91% of IT leaders affected by supply chain disruption: survey

A new survey of 400 IT decision-makers from Insight Enterprises found that 95% of IT decision-makers say the impact of the COVID-19 pandemic accelerated business transformation priorities.

A new survey of 400 IT decision-makers from Insight Enterprises found that 95% of IT decision-makers say the impact of the pandemic accelerated business transformation priorities.

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The 2022 Insight Intelligent Technology Report found that nearly all of the IT leaders surveyed have been affected in some way by the IT supply chain disruption. The survey featured the responses of 400 North America-based IT leaders to a 23-question survey in September. 

About two-thirds said they believe their enterprise has successfully adapted to the COVID-19 pandemic and adjusted to new realities using new tech and IT processes. 

Stan Lequin, senior vice president and general manager of solutions at Insight, said the question is now about how companies can sustain and build on their progress. 

"This comes down to being ambitious in their pursuit of new business transformation strategies while investing in the underlying IT infrastructure that powers everything -- from collaboration tools enabling remote work to automation and edge computing," Lequin said. 

"But IT executives are grappling with real challenges. Talent shortages and global supply chain issues impede progress as IT is being tasked with more responsibility than ever before to power the business, and our new report also identifies several internal roadblocks, too."

More than half of all IT leaders cited security as the top investment they plan to prioritize when modernizing their IT foundation. Nearly 40% said cloud infrastructure and platform managed services would be prioritized, while another 37% said data analytics would be focused on. Others mentioned software as a service and cloud monitoring as well. 

When looking ahead for the next three years, respondents said their work would be most affected by AI, machine learning, high-performance computing, data analytics, and digital workplace technologies.

Surprisingly, 61% said internal challenges would be the biggest hindrance to IT modernization, followed by security and data privacy issues, competing priorities and upfront costs. 

"C-Suite executives must think holistically about the IT ecosystem and how digital transformation and IT modernization go hand in hand. With resources at a premium, the emphasis has been on building resiliency vs. returning to innovation," said Matt Jackson, vice president of digital innovation at Insight. "But now is also a good time for business leaders to plan for the future. They have an opportunity to re-envision what their businesses will look like moving forward, and the results suggest they're starting to lean into this more."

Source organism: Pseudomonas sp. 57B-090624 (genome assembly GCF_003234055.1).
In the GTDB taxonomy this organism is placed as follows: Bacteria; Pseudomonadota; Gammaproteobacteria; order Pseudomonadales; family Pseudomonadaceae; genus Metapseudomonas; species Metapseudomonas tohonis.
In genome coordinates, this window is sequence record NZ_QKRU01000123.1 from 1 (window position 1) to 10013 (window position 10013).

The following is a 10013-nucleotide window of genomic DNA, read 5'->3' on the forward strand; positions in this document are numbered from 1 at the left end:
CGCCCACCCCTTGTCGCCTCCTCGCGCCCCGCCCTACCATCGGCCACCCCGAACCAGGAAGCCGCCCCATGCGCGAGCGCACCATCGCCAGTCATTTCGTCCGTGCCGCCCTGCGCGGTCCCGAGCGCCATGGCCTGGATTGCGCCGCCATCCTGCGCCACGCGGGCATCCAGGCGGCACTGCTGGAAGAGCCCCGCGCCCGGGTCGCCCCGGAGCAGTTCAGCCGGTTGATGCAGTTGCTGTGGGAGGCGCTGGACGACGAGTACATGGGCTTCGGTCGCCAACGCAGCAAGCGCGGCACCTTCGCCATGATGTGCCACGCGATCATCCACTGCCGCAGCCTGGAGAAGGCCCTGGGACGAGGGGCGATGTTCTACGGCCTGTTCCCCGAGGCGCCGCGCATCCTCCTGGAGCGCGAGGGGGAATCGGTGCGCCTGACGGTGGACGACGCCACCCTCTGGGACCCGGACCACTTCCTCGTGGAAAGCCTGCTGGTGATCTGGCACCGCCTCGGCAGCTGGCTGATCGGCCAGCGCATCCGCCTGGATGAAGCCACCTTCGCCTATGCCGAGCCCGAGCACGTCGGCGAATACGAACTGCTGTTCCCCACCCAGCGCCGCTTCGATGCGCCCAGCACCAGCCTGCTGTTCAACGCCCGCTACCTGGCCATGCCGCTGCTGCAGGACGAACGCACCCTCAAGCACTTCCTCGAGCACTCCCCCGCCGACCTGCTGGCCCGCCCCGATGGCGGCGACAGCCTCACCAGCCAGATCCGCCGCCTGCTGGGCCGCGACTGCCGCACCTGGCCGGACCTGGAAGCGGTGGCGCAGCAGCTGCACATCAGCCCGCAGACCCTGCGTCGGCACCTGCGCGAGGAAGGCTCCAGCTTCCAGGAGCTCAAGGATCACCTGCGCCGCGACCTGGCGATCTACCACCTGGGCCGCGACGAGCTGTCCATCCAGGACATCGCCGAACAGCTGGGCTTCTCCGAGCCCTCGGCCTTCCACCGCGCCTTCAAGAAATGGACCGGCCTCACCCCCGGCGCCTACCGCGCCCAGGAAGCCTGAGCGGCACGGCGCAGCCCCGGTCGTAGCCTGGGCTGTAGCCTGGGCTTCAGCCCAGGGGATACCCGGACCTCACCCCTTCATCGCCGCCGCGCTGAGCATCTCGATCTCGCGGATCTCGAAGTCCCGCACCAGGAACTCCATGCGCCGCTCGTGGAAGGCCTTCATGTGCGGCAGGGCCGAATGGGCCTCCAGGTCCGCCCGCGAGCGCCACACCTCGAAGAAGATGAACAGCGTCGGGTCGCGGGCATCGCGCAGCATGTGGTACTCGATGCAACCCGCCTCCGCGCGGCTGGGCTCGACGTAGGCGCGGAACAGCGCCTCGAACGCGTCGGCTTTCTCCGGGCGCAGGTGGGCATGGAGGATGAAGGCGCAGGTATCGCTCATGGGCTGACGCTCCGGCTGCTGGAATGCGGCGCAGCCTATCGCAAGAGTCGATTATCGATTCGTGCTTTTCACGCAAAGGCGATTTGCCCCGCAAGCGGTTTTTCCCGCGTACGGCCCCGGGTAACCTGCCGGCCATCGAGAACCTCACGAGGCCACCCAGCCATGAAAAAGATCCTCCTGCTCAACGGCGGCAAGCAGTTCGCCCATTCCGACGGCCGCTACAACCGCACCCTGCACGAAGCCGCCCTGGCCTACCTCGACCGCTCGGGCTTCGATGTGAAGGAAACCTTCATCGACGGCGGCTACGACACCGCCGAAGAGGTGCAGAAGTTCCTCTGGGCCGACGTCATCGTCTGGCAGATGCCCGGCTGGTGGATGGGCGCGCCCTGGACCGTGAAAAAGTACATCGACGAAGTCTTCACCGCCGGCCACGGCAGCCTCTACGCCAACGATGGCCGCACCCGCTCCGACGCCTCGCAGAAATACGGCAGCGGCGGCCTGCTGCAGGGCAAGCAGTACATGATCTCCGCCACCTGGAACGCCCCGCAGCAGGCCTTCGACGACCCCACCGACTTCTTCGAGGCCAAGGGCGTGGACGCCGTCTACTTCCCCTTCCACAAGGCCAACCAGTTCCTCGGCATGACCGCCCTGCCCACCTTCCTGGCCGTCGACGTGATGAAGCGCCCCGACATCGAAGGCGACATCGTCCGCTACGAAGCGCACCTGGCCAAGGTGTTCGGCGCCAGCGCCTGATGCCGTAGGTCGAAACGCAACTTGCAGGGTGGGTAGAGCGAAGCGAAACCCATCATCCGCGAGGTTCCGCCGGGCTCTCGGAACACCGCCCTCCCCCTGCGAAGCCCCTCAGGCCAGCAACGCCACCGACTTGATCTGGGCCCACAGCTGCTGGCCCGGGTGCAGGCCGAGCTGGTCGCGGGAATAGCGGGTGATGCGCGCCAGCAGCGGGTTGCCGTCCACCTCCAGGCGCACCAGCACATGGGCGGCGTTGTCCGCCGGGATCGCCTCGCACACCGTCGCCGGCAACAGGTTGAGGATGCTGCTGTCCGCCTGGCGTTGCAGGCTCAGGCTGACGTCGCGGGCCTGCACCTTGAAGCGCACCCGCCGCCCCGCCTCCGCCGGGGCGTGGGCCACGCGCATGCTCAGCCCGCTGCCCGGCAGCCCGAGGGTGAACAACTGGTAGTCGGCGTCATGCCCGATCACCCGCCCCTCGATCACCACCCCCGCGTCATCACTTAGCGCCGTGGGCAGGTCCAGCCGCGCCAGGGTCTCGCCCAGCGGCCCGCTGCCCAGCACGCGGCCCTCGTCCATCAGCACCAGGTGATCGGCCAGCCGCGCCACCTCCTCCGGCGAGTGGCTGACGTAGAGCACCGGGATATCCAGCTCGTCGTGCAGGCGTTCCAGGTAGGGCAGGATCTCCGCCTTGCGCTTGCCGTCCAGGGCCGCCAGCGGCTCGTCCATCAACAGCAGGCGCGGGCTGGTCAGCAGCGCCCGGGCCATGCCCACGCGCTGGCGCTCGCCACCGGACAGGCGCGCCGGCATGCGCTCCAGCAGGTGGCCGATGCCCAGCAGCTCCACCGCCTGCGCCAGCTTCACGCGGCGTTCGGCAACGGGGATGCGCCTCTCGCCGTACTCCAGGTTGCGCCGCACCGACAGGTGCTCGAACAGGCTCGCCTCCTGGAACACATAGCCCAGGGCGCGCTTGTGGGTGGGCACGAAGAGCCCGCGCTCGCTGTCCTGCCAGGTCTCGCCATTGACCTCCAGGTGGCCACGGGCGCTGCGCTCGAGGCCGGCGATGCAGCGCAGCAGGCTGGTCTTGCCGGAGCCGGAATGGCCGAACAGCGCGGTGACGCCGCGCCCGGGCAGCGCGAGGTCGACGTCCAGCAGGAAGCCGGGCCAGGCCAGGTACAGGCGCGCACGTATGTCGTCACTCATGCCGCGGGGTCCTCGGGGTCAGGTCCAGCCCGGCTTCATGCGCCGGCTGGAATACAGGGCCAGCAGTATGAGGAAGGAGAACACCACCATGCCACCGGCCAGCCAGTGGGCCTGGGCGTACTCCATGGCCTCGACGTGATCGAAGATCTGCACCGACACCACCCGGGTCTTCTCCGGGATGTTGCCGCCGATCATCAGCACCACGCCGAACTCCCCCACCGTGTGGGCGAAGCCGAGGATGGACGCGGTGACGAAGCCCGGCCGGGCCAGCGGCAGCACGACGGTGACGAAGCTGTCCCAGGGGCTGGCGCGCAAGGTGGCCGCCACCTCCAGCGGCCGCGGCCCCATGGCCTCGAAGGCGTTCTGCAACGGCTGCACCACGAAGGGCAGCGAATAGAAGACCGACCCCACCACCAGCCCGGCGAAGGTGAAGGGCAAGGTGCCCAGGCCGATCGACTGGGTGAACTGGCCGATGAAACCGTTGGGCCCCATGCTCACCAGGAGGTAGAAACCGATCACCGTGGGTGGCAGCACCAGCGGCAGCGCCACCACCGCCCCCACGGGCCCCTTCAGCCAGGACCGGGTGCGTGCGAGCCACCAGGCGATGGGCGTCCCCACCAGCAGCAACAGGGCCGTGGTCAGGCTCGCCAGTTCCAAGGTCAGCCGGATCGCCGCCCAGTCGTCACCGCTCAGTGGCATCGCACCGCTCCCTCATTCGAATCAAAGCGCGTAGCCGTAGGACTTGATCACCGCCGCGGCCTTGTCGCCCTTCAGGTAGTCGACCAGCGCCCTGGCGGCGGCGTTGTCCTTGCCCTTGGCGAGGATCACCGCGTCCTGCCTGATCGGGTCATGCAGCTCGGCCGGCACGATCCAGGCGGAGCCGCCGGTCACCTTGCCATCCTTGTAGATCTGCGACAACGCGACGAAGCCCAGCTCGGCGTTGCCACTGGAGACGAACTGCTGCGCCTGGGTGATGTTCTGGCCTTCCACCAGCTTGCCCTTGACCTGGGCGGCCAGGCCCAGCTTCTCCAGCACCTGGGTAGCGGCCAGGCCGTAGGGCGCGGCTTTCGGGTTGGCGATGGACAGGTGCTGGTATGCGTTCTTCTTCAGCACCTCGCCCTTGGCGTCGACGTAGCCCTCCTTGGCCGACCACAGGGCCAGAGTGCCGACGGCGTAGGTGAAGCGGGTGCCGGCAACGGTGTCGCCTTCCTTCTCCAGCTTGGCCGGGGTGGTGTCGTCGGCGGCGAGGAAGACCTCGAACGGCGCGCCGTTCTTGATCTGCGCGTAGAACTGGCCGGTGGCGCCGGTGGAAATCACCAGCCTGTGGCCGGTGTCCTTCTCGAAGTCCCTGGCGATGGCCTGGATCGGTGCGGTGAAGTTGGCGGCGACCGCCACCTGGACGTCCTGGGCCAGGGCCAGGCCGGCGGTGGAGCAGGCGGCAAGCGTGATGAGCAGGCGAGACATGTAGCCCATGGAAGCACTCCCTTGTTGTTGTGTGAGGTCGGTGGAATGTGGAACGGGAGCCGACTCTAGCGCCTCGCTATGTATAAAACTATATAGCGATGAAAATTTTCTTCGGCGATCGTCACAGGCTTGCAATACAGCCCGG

Almost 80% said IT departments had taken on the new challenge of cybersecurity since February 2020. When asked about the "greatest perceived threats," 62% of respondents mentioned competitor products or services improvements, while more than half said innovative market disruptors. 

Many also cited a shortage of IT talent, and 52% said their team suffered from employee attrition. More than 44% said there was a gap in skills and talent because of market demands. 

Almost all respondents said they planned to rely on third parties in order to handle "the depth of the business imperatives owned by IT." Nearly 90% said they expected to offload more projects onto third parties over the next year. 

In response to the IT supply chain issues, 44% said they planned to "shift application processing requirements to the cloud to lessen the impact of IT supply chain disruption."

"The difficult reality is that global supply chain issues will continue well into 2022 and likely beyond," Megan Amdahl, a senior vice president at Insight. "While this is a very challenging time, the disruption has forced organizations to make necessary changes in planning, purchasing and processing that will better position them to manage volatility now and in the future."